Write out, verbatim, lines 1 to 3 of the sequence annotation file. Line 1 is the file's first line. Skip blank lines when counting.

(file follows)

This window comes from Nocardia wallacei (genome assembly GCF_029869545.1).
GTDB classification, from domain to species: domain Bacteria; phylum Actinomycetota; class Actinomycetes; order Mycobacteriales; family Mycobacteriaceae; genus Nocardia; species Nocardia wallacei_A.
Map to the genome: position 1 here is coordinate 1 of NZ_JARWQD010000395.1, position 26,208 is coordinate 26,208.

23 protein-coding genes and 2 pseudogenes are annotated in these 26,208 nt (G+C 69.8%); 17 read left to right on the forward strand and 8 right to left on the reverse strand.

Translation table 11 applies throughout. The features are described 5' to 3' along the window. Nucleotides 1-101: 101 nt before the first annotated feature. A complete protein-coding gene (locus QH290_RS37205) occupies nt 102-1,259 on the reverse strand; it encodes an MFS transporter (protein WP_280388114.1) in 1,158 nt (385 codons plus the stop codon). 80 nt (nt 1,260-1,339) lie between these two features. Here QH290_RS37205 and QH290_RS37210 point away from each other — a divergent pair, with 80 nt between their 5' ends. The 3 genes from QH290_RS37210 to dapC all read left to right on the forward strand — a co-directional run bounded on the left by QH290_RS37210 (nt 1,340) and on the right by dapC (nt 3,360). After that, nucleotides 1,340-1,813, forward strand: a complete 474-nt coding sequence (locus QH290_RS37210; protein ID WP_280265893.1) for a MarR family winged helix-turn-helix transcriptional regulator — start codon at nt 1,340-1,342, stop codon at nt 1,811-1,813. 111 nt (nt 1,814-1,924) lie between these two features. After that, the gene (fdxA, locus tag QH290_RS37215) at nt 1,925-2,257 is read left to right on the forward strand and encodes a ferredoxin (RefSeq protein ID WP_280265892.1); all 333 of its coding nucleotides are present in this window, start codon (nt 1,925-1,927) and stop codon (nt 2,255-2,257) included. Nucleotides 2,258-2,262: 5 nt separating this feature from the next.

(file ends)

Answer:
This window comes from Nocardia wallacei (genome assembly GCF_029869545.1).
GTDB classification, from domain to species: domain Bacteria; phylum Actinomycetota; class Actinomycetes; order Mycobacteriales; family Mycobacteriaceae; genus Nocardia; species Nocardia wallacei_A.
Map to the genome: position 1 here is coordinate 1 of NZ_JARWQD010000395.1, position 26,208 is coordinate 26,208.